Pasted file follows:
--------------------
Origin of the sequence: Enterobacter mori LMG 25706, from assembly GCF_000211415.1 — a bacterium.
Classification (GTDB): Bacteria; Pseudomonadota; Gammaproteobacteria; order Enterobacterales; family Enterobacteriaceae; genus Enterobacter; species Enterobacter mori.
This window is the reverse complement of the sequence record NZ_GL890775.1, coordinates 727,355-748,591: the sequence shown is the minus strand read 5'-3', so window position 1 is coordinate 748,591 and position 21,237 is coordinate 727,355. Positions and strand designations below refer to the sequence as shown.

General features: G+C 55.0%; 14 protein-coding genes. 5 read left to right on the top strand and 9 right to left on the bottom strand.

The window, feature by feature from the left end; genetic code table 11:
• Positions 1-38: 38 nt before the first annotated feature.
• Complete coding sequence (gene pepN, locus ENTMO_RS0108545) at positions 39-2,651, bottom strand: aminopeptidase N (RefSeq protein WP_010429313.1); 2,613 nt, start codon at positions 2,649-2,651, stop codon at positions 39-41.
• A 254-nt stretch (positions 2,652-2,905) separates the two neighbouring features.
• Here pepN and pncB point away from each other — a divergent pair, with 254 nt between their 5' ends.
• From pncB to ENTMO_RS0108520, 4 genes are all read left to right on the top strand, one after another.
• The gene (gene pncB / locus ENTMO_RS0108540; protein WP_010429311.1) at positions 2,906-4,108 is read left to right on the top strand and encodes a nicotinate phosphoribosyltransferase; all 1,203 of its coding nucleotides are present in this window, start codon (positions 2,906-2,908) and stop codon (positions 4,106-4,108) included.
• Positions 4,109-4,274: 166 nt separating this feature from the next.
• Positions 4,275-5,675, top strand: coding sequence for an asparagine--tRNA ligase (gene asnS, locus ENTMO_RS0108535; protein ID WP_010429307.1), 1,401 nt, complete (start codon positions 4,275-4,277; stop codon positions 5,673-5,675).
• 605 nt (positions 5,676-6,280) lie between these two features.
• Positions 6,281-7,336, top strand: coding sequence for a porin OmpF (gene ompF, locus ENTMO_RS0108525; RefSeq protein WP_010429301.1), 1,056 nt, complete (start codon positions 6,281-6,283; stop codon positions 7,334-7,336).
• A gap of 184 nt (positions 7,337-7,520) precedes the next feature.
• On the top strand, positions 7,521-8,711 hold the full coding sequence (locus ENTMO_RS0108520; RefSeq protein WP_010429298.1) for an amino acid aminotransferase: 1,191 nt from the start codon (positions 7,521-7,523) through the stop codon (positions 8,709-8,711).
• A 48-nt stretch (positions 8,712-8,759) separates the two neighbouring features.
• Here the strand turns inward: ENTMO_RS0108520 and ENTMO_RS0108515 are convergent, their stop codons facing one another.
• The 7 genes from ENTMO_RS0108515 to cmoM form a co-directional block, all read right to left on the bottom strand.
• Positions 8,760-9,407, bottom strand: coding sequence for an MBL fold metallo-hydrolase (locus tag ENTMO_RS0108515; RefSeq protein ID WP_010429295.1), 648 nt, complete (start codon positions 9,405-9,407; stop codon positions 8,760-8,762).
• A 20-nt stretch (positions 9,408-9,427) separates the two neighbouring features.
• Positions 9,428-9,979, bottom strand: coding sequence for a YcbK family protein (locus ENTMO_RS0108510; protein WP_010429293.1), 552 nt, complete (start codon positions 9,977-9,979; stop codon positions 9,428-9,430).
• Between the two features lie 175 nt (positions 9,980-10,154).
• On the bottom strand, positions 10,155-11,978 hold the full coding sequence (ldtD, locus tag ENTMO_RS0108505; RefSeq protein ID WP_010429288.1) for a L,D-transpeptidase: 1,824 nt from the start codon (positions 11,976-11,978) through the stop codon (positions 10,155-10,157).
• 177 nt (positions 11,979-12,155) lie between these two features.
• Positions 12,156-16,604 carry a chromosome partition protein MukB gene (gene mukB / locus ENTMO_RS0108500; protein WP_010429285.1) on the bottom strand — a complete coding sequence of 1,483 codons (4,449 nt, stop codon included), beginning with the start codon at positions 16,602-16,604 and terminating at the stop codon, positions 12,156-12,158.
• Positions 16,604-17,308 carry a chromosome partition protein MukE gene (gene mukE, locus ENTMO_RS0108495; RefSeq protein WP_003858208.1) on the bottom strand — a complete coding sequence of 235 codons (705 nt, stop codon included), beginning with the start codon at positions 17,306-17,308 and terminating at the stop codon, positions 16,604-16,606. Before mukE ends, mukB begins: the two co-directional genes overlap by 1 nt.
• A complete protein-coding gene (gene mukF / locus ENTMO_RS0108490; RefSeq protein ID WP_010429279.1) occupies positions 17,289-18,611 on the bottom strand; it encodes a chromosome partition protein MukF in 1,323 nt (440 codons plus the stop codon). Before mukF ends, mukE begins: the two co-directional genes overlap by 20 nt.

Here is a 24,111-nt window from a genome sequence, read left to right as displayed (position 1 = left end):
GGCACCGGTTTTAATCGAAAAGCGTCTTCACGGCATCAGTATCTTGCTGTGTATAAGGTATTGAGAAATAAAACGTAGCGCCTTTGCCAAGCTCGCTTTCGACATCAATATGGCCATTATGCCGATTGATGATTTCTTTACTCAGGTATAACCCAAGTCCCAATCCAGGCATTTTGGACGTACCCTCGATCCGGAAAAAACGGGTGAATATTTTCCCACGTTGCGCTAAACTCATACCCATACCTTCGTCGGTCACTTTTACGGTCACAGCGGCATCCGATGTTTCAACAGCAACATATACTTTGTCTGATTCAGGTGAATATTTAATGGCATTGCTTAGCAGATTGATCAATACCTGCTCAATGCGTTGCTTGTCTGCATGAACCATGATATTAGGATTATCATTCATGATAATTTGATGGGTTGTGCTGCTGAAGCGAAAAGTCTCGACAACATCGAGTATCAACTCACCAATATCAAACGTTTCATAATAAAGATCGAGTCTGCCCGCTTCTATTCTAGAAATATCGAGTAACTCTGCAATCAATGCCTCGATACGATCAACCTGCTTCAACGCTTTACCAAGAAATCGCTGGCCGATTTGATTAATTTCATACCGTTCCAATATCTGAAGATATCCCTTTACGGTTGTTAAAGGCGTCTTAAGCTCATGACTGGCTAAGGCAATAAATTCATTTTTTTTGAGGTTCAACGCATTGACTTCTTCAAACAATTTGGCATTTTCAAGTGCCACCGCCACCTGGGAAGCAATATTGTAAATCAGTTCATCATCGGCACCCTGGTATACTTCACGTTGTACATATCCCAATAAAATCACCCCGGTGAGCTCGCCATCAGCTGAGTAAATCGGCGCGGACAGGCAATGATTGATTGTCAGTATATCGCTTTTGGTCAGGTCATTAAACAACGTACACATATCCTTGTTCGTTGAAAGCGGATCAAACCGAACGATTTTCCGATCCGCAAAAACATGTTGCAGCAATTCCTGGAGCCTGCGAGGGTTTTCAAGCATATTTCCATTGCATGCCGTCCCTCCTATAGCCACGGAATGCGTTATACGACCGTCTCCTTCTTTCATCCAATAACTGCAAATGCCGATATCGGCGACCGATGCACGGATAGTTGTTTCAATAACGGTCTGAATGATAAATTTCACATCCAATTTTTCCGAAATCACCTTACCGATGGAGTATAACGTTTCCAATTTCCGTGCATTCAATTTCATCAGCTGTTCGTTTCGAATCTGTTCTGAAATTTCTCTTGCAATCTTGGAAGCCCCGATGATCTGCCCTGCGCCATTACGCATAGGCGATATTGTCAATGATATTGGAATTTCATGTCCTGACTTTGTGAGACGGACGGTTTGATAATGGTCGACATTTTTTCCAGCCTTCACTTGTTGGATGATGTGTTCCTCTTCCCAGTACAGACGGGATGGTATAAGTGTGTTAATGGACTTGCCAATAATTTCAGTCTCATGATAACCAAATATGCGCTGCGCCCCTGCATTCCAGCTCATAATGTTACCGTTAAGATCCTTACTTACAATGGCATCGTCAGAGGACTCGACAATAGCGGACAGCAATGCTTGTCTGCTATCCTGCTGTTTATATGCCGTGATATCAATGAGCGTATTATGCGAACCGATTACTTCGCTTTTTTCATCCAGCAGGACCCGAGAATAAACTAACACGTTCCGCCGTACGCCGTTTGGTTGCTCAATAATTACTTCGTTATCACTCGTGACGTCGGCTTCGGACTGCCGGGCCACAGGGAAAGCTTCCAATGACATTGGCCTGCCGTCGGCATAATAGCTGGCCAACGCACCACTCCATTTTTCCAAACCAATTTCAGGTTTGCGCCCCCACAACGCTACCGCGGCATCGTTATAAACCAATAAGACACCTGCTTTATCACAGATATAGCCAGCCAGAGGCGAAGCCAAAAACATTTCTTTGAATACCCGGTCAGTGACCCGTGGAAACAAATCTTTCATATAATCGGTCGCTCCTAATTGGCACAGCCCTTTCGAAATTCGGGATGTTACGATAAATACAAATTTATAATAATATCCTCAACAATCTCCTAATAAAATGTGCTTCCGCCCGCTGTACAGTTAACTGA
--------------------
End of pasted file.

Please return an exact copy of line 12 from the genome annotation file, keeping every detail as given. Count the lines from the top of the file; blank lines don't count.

• Positions 4,109-4,274: 166 nt separating this feature from the next.